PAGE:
Modeling interaction between individuals, social networks and public policy to support public health epidemiology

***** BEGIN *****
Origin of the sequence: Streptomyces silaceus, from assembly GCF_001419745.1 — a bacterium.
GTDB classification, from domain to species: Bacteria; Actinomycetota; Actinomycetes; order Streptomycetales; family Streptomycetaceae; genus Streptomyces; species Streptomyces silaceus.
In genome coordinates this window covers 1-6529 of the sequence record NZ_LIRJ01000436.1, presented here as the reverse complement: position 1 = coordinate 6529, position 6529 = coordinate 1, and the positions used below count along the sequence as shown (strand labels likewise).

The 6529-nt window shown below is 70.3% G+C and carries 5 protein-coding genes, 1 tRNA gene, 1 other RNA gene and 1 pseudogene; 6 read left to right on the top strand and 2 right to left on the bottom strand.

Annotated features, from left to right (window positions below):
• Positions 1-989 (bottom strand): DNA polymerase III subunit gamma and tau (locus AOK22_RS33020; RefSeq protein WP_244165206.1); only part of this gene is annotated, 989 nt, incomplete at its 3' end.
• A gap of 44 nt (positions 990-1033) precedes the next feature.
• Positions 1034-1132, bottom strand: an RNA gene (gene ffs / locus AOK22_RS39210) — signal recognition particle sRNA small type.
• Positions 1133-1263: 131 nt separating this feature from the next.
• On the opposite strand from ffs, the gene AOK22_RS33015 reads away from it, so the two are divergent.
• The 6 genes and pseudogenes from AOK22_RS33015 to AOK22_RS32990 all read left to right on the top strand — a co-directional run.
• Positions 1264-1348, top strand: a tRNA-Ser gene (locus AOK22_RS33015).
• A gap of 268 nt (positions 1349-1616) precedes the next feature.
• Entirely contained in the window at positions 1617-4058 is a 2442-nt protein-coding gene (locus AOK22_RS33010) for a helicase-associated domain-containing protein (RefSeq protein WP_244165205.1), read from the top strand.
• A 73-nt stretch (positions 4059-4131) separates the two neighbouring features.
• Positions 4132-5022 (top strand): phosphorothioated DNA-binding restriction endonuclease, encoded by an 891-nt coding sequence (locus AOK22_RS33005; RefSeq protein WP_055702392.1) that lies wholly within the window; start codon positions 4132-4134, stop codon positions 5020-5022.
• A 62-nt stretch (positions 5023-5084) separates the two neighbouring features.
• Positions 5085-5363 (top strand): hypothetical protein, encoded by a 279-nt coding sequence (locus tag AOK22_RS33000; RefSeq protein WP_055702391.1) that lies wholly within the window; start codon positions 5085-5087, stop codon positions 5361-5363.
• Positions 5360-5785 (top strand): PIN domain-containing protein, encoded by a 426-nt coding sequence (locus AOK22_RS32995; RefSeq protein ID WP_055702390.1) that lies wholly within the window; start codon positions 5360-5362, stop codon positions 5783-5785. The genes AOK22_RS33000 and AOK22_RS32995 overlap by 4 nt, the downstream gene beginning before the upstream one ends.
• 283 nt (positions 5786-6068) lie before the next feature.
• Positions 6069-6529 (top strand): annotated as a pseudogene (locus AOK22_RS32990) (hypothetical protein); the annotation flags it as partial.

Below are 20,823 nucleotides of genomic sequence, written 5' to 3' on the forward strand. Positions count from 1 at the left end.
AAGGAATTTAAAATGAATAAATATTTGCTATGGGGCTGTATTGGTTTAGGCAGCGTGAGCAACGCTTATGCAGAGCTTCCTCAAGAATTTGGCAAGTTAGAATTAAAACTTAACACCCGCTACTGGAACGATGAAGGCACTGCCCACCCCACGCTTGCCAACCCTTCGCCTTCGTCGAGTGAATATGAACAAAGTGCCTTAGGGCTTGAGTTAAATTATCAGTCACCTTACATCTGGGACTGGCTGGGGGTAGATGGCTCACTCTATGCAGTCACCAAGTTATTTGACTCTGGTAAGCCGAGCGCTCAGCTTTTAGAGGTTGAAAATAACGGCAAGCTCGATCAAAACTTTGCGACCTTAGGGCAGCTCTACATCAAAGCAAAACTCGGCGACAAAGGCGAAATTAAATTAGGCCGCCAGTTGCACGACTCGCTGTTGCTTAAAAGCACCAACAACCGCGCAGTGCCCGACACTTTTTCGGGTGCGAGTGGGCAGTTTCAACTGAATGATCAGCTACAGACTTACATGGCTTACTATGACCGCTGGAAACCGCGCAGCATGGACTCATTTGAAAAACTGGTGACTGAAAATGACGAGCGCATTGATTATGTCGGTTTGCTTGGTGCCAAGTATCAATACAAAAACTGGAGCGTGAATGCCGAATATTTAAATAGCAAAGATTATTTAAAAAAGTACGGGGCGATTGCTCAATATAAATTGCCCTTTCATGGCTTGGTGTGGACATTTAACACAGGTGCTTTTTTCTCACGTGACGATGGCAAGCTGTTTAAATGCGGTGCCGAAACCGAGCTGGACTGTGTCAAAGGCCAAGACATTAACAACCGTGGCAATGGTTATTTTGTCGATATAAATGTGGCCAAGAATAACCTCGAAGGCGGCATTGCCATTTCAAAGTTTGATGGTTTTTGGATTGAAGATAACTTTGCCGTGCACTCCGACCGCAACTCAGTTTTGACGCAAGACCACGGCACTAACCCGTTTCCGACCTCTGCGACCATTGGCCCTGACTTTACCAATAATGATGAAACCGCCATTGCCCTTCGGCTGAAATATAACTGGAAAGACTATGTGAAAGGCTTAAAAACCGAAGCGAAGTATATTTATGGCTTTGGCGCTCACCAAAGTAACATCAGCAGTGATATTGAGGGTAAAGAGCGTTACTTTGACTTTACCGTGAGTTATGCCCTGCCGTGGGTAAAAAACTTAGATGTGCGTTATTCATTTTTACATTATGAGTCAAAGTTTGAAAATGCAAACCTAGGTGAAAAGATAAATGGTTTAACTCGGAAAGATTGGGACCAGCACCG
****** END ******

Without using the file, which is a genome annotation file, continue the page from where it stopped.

Human behavior, social networks, and civil infrastructure are closely intertwined. Understanding their co-evolution is critical for designing public policies. Human behaviors and day-to-day activities of individuals create dense social interactions that provide a perfect fabric for fast disease propagation. Conversely, people's behavior in response to public policies and their perception of the crisis can dramatically alter normally stable social interactions. Effective planning and response strategies must take these complicated interactions into account. The basic problem can be modeled as a coupled co-evolving graph dynamical system and can also be viewed as partially observable Markov decision process. As a way to overcome the computational hurdles, we describe an High Performance Computing oriented computer simulation to study this class of problems. Our method provides a novel way to study the co-evolution of human behavior and disease dynamics in very large, realistic social networks with over 100 Million nodes and 6 Billion edges.